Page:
Cities as hotels

Earlier this year I posted about India’s private city, Gurgaon. Gurgaon has grown from nothing to a city of 1.5 million people in just 30 years and it has done so based almost entirely on the private provision of public goods, including transportation, utilities, and security. Gurgaon is a desirable place to live in India but it has grown haphazardly as a city of private oases, rather than as an integrated city. As a result, Gurgaon has not enjoyed all the benefits of economies of scale in infrastructure provision or the benefits that come from internalizing externalities–the types of benefits that are possible with a single owner or integrated political system. As Matt Yglesias explained at the time:

Imagine if someone owned all of San Francisco and leased the land and structures out. Well obviously he’d want to have some kind of fire department and building standards to protect his investment. And he’d want to have a security force, since crime would reduce the value of the rent. And he’d want there to be some parks, because people like parks and their presence will increase the rent he can charge. (Indeed, my building includes a small private park). And obviously he’d need schools and really all the rest. …But in order to internalize the benefits of privately provided infrastructure, parks, public safety, etc. the scale of the enterprise would have to be really big. Like the size of a whole city.

Gurgaon, however, is not unique. Private cities are growing throughout the developing world and some of them are quite large.

Renaissance Partners, the investment unit of Moscow-based Renaissance Group, plans to build a 6,400- acre city in the Democratic Republic of Congo as it seeks to benefit from Africa’s urbanization.

The Russian firm is working on a master plan for the new urban center after securing the land outside Lubumbashi, the country’s second-largest city… Renaissance is considering similar projects in GhanaNigeriaSenegal and Rwanda, he said.

“The West has peaked in terms of economic growth and the new markets are in Africa,” Meyer, 39, said. “And the main drivers of this growth in Africa are going to be cities.”

Renaissance’s Lubumbashi project will be more than double the size of Tatu City, the $5 billion center that the Russian firm is building from scratch outside the Kenyan capital of Nairobi. The Moscow firm, headed by Stephen Jennings, plans to take advantage of Africa’s economic growth and emergence of a growing urban middle class demanding better infrastructure.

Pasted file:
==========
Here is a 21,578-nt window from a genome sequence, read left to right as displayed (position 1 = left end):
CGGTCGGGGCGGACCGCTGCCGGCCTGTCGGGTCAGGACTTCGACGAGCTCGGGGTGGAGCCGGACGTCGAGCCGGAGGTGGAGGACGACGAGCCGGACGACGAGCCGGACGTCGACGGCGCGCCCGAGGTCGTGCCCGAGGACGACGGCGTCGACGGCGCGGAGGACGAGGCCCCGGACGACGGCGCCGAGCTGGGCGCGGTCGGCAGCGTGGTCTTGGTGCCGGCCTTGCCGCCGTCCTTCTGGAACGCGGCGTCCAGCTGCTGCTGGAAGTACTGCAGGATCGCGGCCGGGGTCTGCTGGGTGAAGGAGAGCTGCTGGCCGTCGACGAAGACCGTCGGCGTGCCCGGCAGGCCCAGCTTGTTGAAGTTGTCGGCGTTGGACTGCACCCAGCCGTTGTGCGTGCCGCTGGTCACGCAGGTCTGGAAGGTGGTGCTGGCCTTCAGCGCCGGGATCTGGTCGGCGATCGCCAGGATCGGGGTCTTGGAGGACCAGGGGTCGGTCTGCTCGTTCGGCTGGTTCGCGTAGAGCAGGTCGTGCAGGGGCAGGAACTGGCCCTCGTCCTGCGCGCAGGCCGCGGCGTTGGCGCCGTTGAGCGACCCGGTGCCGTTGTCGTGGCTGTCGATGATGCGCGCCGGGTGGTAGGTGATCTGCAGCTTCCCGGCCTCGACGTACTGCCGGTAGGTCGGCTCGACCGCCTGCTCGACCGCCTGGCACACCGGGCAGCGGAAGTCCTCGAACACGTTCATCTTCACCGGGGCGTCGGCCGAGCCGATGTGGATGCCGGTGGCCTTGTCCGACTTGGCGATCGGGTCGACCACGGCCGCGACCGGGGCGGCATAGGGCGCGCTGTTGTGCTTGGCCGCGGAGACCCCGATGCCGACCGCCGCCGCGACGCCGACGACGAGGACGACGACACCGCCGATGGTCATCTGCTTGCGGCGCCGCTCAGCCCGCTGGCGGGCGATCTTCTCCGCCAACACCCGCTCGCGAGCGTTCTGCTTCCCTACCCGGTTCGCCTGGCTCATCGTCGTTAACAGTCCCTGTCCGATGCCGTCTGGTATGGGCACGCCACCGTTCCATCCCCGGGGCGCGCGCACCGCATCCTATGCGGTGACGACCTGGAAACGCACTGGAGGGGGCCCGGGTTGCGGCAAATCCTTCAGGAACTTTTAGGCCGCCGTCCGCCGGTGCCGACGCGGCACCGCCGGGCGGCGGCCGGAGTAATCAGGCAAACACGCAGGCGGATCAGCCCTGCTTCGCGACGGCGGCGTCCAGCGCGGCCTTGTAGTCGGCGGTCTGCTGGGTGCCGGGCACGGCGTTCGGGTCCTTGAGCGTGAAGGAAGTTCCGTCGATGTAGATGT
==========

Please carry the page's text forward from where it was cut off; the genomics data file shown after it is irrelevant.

6,400 acres is a small city, about the size of Apple’s home of Cupertino CA (pop: 58,000), but it is big enough that Renaissance partners will have an incentive to build public goods such as city-wide sewage, parks, roads (congestion pricing!), an electric plant and grid and so forth, exactly as Matt argued (see also The Voluntary City).

Private cities are happening now for a reason. Africa, India, and China are urbanizing more rapidly than has ever occurred in human history. In Africa, the number of urban dwellers is projected to increase by nearly 400 million, in India at least 250 million will move to cities and in China more than 400 million will move to cities in just the next 20 years. Not all of these people will move to older cities, which are not always in the right places and which rarely possess anything like the right material let alone the right political infrastructure. The rising middle-class want to live in first-world cities and in many of these countries only the private sector can deliver those cities.

The rapid urbanization of the developing world is an opportunity to remake cities anew. Private cities as hotels on a grand scale.


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